In these freezing, icy conditions a man has been found dead in the grounds of Battle Abbey in Sussex. The man was one of the King’s agents, sent to infiltrate the Montague household at Battle to try to root out those with Catholic sympathies. Lady Magdalen, Viscountess Montague is believed to be sheltering Catholic priests within the abbey walls, but the agent has been killed before having the chance to send his report to London. A replacement is needed, so Daniel Pursglove finds himself summoned by the King’s man, Charles FitzAlan, once more and sent to Battle to find evidence of treachery. He quickly discovers that almost everyone in the abbey has something to hide, but when more murders take place Daniel begins to wonder whether he is on the trail of the elusive Spero Pettingar at last.

One of the things I liked about the previous book in this series was the setting; I knew nothing about the Bristol floods and found the descriptions of the city in the aftermath quite eerie and otherworldly. The frozen landscapes of Sussex described in this second novel are equally atmospheric: the ‘withered brown bracken, each frond encased in its own ice-coffin’; the pink light of dawn ‘sending sparks of light shivering across the frost’. It’s the perfect setting for a murder mystery and Maitland weaves her usual mix of superstition and legend into the plot, adding to the sense of time and place. I was particularly intrigued by the practice of ‘night-creeping’, which Maitland explains in more detail in her very comprehensive author’s note at the end of the book.

I had hoped to learn more about Daniel Pursglove in this novel, but that doesn’t really happen and he is still very much a man of mystery by the final page. Although it’s not essential to have read the previous book first, I was pleased that I had as it meant I was familiar with at least some of Daniel’s background and wasn’t quite as confused as I might otherwise have been. I do like Daniel, though, and enjoyed following him through his investigations.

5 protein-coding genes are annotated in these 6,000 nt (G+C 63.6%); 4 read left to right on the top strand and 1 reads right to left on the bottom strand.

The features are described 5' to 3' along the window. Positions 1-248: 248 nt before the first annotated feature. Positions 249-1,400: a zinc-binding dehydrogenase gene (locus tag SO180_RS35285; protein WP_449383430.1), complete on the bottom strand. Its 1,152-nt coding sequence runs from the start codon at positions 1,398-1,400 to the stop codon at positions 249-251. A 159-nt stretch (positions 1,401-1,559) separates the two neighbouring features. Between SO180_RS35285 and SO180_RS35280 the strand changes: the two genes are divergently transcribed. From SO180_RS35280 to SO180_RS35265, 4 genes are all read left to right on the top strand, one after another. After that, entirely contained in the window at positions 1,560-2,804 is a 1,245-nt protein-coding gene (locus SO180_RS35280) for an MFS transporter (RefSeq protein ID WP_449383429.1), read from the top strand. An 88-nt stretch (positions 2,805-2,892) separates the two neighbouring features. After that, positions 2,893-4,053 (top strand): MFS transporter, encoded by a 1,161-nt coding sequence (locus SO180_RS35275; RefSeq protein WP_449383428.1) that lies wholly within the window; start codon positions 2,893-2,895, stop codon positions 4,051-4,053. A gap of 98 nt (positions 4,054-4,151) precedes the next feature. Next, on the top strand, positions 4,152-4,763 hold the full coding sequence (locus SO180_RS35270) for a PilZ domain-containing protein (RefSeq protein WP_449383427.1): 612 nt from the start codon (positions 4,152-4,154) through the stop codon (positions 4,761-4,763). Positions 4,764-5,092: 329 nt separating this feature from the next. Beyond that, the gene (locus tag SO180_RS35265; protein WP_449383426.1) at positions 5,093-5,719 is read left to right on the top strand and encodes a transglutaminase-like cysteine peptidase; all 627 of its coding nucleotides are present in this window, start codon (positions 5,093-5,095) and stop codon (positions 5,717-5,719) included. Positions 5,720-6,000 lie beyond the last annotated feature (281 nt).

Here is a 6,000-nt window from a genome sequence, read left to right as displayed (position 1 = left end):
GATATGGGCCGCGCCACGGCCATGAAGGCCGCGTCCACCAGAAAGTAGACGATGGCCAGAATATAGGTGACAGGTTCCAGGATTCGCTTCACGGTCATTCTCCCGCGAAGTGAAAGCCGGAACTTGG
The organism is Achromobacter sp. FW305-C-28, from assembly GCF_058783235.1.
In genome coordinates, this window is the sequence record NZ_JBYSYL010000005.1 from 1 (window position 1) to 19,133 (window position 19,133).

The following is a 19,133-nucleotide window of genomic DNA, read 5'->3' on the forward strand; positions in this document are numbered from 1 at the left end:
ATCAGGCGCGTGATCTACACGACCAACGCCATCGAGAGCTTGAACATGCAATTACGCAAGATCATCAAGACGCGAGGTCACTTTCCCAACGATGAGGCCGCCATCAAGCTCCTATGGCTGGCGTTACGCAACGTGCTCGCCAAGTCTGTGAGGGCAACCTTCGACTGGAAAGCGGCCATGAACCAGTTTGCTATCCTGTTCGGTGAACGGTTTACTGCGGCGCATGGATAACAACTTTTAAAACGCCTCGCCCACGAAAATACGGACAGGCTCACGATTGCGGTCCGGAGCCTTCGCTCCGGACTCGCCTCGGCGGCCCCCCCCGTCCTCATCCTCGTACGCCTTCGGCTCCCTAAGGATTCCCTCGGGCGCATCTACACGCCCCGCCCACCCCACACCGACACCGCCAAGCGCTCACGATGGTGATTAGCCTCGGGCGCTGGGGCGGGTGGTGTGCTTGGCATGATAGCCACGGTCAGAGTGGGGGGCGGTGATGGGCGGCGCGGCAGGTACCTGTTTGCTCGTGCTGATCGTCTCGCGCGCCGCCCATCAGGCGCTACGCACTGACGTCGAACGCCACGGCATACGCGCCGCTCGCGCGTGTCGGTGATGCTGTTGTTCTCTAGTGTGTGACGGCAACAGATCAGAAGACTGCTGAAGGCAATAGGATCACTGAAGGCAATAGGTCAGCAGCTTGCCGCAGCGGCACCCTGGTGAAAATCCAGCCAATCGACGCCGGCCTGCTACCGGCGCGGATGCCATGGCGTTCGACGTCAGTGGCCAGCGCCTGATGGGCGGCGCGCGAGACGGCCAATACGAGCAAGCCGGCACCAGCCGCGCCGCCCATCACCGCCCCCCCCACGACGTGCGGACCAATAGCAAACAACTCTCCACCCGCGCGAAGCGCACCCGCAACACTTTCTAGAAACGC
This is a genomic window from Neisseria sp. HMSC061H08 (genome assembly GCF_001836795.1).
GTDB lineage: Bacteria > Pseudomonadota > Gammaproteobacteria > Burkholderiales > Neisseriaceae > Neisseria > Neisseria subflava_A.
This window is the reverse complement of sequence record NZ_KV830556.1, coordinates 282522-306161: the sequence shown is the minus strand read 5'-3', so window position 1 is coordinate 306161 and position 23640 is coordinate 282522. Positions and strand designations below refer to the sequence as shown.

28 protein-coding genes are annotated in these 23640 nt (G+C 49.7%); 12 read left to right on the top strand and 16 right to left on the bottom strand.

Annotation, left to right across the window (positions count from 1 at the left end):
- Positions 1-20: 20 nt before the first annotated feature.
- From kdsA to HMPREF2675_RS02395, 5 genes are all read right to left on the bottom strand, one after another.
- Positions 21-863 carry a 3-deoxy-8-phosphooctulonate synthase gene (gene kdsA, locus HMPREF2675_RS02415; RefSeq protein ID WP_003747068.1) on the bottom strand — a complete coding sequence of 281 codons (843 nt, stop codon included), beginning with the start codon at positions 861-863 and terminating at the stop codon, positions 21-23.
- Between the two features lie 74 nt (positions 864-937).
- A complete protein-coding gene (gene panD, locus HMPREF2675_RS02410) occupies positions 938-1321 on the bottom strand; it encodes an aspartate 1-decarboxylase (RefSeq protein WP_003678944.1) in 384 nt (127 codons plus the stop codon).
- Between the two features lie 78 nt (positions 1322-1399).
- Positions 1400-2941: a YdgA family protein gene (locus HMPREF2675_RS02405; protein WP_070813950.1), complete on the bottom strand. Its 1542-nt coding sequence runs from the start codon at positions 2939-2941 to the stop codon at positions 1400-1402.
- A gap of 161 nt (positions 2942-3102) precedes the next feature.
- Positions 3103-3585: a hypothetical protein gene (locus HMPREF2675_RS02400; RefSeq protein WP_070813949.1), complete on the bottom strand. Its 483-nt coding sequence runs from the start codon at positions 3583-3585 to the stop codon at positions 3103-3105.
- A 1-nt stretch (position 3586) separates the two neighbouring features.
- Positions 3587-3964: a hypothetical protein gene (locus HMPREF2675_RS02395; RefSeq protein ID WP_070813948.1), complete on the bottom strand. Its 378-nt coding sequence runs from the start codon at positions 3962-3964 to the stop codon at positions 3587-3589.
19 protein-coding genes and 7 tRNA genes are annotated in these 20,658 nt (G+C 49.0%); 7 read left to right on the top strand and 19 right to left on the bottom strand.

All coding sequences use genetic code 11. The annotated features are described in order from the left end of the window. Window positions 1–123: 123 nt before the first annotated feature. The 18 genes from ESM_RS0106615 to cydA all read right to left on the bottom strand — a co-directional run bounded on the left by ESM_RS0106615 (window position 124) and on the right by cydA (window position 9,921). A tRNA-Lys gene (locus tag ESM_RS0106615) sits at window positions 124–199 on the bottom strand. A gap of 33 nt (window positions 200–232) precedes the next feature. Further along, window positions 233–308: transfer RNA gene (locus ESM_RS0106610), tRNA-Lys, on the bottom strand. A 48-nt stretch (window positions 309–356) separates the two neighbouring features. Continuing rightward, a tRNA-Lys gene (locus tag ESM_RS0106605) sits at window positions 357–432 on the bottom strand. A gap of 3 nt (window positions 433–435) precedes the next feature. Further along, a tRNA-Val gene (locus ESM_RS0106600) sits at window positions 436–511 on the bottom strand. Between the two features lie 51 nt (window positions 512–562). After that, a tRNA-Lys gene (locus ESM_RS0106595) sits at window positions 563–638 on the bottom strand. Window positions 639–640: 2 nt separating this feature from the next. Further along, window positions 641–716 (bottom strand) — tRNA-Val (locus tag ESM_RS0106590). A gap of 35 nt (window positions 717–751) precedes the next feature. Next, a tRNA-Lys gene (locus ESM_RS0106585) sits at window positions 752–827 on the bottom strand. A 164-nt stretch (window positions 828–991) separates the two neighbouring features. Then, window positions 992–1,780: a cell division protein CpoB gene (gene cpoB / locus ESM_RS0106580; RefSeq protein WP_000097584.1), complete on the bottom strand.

However, I had the same problem with this book that I had with the first one: there was just too much happening! The chapters set at Battle Abbey alternate with others set at court where through the eyes of two cousins, Richard and Oliver, we watch the rise to power of the King’s new favourite, Robert Carr. We also see Robert Cecil, Earl of Salisbury, working to maintain his own influence over King James, while in the streets and taverns of London violence is brewing between gangs of local youths and the Scottish courtiers who are newly arrived in the city. All of this is very interesting, but too much for one book on top of the murders and the Catholic conspiracies! With a tighter focus on just one or two threads of the plot, I think this would be a much stronger series. Anyway, I did enjoy this second novel overall and will be looking out for a third one.

Thanks to Headline for providing a copy of this book for review via NetGalley.

This is book 15/50 read for the Historical Fiction Reading Challenge 2022.

The Rebel Daughter by Miranda Malins

In The Rebel Daughter, Miranda Malins returns to the family at the heart of her previous novel, The Puritan Princess: the Cromwells. However, where The Puritan Princess told the story of Frances, Oliver Cromwell’s youngest daughter, in this second novel we get to know Bridget – or Biddy – the eldest of his four daughters.

In 1643, nineteen-year-old Bridget is living at home in Ely, Cambridgeshire with her mother and younger brothers and sisters while her father and eldest brother are away fighting in the civil war that is currently tearing England apart. Bridget longs to join the men in shaping the future of their country, and although she watches with envy as her younger sister Betty falls in love, she knows she wants more from life than just to be a wife and mother. When she receives a marriage proposal from General Henry Ireton, a fellow commander of her father’s in the Parliamentarian army, she decides to accept in the hope that this marriage will provide the opportunities she’s been hoping for.